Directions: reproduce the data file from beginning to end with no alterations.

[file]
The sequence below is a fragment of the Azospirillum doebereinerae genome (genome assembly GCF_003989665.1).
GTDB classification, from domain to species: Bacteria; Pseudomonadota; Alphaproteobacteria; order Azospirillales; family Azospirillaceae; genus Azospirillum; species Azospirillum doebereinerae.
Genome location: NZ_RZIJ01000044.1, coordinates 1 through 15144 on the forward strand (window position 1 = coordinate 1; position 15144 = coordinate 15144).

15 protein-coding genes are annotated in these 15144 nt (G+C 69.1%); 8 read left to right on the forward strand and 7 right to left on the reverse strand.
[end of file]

The sequence below is a fragment of the Azospirillum doebereinerae genome (genome assembly GCF_003989665.1).
GTDB classification, from domain to species: Bacteria; Pseudomonadota; Alphaproteobacteria; order Azospirillales; family Azospirillaceae; genus Azospirillum; species Azospirillum doebereinerae.
Genome location: NZ_RZIJ01000044.1, coordinates 1 through 15144 on the forward strand (window position 1 = coordinate 1; position 15144 = coordinate 15144).

15 protein-coding genes are annotated in these 15144 nt (G+C 69.1%); 8 read left to right on the forward strand and 7 right to left on the reverse strand.